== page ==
Encouraging Words From A Great Saint
The following reading appeared in the Office of Readings for today. The author is St. Gregory of Nyssa, the brother of St. Basil. He vigorously fought against Arianism and was exiled until after the death of the Emperor Valens. He writes to encourage and form leaders in their duties to be a good example to those they serve. I know I have read it before, but it really inspired me this time. This is probably partly due to a number of things the program Good Leaders/Good Shepherds has been teaching us.
Here is the reading:
Here is the reading:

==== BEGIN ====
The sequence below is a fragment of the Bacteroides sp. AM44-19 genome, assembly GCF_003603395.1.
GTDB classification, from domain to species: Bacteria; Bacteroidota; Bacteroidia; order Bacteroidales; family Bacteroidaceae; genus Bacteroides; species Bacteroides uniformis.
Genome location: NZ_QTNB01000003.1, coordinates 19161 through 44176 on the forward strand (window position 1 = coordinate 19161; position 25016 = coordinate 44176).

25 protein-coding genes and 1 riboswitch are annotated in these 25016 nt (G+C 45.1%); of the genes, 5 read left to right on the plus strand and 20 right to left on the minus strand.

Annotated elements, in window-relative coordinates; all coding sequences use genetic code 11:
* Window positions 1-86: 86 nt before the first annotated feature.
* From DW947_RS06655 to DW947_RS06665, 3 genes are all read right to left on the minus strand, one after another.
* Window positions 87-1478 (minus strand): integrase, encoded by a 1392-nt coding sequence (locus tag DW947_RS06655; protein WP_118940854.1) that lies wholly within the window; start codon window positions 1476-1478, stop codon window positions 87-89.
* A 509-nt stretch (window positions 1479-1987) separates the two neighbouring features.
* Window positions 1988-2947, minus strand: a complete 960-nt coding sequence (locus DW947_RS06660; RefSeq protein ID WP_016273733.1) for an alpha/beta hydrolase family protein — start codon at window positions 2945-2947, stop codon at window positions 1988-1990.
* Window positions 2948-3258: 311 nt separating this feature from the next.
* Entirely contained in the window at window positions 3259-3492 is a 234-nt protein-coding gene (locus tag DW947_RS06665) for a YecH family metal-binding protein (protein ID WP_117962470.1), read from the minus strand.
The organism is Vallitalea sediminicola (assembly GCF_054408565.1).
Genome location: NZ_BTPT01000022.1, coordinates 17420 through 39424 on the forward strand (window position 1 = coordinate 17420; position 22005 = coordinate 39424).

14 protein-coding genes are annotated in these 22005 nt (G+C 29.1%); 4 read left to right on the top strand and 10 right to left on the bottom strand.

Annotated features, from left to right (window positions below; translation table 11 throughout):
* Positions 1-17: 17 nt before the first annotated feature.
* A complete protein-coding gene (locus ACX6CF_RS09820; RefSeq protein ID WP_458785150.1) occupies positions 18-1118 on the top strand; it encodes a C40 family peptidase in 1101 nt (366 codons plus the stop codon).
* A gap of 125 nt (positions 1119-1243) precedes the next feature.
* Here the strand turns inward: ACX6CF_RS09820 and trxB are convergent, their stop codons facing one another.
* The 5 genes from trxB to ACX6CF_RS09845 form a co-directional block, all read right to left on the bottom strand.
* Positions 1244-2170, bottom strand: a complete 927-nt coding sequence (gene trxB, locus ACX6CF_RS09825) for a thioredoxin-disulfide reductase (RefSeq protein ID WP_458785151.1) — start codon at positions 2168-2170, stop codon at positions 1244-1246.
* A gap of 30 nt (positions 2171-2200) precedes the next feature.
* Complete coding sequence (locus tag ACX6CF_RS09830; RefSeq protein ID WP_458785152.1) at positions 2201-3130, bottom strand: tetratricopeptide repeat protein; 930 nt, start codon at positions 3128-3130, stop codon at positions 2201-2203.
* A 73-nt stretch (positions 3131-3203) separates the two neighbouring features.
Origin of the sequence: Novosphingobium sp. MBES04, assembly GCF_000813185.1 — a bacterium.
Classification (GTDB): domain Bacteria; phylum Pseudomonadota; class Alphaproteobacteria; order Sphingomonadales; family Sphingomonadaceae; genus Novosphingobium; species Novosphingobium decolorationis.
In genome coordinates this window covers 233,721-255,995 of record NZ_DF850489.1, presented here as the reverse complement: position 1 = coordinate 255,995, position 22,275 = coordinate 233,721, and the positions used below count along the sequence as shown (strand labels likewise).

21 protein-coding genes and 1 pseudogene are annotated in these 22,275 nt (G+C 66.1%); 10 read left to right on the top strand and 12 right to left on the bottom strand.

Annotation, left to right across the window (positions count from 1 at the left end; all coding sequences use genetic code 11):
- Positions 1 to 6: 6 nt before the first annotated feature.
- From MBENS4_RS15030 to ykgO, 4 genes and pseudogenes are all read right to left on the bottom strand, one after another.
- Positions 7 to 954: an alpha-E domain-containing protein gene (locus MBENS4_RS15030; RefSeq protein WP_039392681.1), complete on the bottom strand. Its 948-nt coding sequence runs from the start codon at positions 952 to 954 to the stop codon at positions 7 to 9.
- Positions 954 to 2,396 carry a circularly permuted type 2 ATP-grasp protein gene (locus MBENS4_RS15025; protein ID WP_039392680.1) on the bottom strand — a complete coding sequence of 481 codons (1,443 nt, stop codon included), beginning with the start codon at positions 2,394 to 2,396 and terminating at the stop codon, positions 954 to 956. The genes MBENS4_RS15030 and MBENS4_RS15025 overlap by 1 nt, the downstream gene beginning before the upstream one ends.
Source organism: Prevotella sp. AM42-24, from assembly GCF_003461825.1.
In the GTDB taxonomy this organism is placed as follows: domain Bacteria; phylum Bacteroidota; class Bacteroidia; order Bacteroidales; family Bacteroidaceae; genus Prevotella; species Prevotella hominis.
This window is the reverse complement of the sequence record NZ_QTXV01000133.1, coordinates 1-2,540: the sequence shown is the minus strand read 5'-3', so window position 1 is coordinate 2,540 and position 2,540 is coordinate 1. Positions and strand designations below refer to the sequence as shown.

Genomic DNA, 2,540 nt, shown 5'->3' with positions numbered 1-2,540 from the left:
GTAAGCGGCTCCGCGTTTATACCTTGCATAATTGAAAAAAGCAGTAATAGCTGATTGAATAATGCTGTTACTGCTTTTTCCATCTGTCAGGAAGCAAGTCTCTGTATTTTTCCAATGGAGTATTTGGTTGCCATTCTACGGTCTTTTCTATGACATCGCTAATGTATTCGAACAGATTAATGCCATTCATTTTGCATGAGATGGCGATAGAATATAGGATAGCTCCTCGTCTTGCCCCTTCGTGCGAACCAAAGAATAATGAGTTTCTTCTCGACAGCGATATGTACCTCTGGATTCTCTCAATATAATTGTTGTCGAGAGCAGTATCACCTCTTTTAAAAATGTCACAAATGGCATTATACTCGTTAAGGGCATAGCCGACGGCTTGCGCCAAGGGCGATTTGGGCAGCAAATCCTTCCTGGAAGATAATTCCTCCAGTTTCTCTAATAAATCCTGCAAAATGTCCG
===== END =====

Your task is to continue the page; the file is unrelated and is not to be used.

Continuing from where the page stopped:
Whoever is in Christ is a new creation; the old has passed away. Now by the “new creation” Paul means the indwelling of the Holy Spirit in a heart that is pure and blameless, free of all malice, wickedness or shamefulness. For when a soul has come to hate sin and has delivered itself as far as it can to the power of virtue, it undergoes a transformation by receiving the grace of the Spirit. Then it is healed, restored and made wholly new. Indeed the two texts: Purge out the old leaven that you may be a new one, and: Let us celebrate the festival, not with the old leaven but with the unleavened bread of sincerity and truth, support those passages which speak about the new creation.Yet the tempter spreads many a snare to trap the soul, and of itself human nature is too weak to defeat him. This is why the Apostle bids us to arm ourselves with heavenly weapons, when he says: Put on the breastplate of righteousness and have your feet shod with the gospel of peace and have truth around your waist as a belt. Can you not see how many forms of salvation the Apostle indicates, all leading to the same path and the same goal? Following them to the heights of God’s commandments, we easily complete the race of life. For elsewhere the Apostle says: Let us run with fidelity the race that has been set before us, with our eyes on Jesus, the origin and the goal of our faith.So a man who openly despises the accolades of this world and rejects all earthly glory must also practice self-denial. Such self-denial means that you never seek your own will but God’s, using God’s will as a sure guide; it also means possessing nothing apart from what is held in common. In this way it will be easier for you to carry out your superior’s commands promptly, in joy and in hope; this is required of Christ’s servants who are redeemed for service to the brethren. For this is what the Lord wants when he says: Whoever wishes to be first and great among you must be the last of all and a servant to all.Our service of mankind must be given freely. One who is in such a position must be subject to everyone and serve his brothers as if he were paying off a debt. Moreover, those who are in charge should work harder than the others and conduct themselves with greater submission than their own subjects. Their lives should serve as a visible example of what service means, and they should remember that those who are committed to their trust are held in trust from God.Those, then, who are in a position of authority must look after their brothers as conscientious teachers look after the young children who have been handed over to them by their parents. If both disciples and masters have this loving relationship, then subjects will be happy to obey whatever is commanded, while superiors will be delighted to lead their brothers to perfection. If you try to outdo one another in showing respect, your life on earth will be like that of the angels.